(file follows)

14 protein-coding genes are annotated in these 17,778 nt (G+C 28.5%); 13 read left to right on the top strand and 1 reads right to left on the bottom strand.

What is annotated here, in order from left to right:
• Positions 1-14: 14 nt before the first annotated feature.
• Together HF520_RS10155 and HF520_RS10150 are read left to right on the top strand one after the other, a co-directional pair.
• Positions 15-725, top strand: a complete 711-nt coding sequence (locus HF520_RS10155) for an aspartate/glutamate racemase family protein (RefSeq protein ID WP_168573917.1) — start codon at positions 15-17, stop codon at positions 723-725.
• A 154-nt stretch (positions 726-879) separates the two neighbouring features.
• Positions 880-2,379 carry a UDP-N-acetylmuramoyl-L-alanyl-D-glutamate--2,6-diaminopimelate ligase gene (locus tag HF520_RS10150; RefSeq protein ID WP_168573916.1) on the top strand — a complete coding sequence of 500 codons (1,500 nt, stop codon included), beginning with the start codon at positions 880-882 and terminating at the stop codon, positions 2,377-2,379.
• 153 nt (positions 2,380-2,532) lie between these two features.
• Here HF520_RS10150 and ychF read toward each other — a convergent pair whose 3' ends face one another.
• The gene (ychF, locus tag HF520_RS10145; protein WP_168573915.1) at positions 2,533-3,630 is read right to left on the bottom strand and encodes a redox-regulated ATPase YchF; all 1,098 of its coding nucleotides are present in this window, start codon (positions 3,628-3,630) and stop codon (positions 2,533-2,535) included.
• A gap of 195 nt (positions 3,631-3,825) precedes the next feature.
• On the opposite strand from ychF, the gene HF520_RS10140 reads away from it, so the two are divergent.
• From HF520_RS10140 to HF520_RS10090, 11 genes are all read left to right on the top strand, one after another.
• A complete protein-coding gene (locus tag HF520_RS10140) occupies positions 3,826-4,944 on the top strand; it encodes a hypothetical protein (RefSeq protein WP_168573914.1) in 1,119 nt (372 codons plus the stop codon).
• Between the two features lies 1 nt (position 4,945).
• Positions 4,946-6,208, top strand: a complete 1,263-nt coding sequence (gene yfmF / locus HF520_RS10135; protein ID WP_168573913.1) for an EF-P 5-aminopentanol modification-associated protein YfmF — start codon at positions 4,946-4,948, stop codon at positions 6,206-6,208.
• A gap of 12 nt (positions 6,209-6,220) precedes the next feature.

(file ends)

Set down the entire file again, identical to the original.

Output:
14 protein-coding genes are annotated in these 17,778 nt (G+C 28.5%); 13 read left to right on the top strand and 1 reads right to left on the bottom strand.

What is annotated here, in order from left to right:
• Positions 1-14: 14 nt before the first annotated feature.
• Together HF520_RS10155 and HF520_RS10150 are read left to right on the top strand one after the other, a co-directional pair.
• Positions 15-725, top strand: a complete 711-nt coding sequence (locus HF520_RS10155) for an aspartate/glutamate racemase family protein (RefSeq protein ID WP_168573917.1) — start codon at positions 15-17, stop codon at positions 723-725.
• A 154-nt stretch (positions 726-879) separates the two neighbouring features.
• Positions 880-2,379 carry a UDP-N-acetylmuramoyl-L-alanyl-D-glutamate--2,6-diaminopimelate ligase gene (locus tag HF520_RS10150; RefSeq protein ID WP_168573916.1) on the top strand — a complete coding sequence of 500 codons (1,500 nt, stop codon included), beginning with the start codon at positions 880-882 and terminating at the stop codon, positions 2,377-2,379.
• 153 nt (positions 2,380-2,532) lie between these two features.
• Here HF520_RS10150 and ychF read toward each other — a convergent pair whose 3' ends face one another.
• The gene (ychF, locus tag HF520_RS10145; protein WP_168573915.1) at positions 2,533-3,630 is read right to left on the bottom strand and encodes a redox-regulated ATPase YchF; all 1,098 of its coding nucleotides are present in this window, start codon (positions 3,628-3,630) and stop codon (positions 2,533-2,535) included.
• A gap of 195 nt (positions 3,631-3,825) precedes the next feature.
• On the opposite strand from ychF, the gene HF520_RS10140 reads away from it, so the two are divergent.
• From HF520_RS10140 to HF520_RS10090, 11 genes are all read left to right on the top strand, one after another.
• A complete protein-coding gene (locus tag HF520_RS10140) occupies positions 3,826-4,944 on the top strand; it encodes a hypothetical protein (RefSeq protein WP_168573914.1) in 1,119 nt (372 codons plus the stop codon).
• Between the two features lies 1 nt (position 4,945).
• Positions 4,946-6,208, top strand: a complete 1,263-nt coding sequence (gene yfmF / locus HF520_RS10135; protein ID WP_168573913.1) for an EF-P 5-aminopentanol modification-associated protein YfmF — start codon at positions 4,946-4,948, stop codon at positions 6,206-6,208.
• A gap of 12 nt (positions 6,209-6,220) precedes the next feature.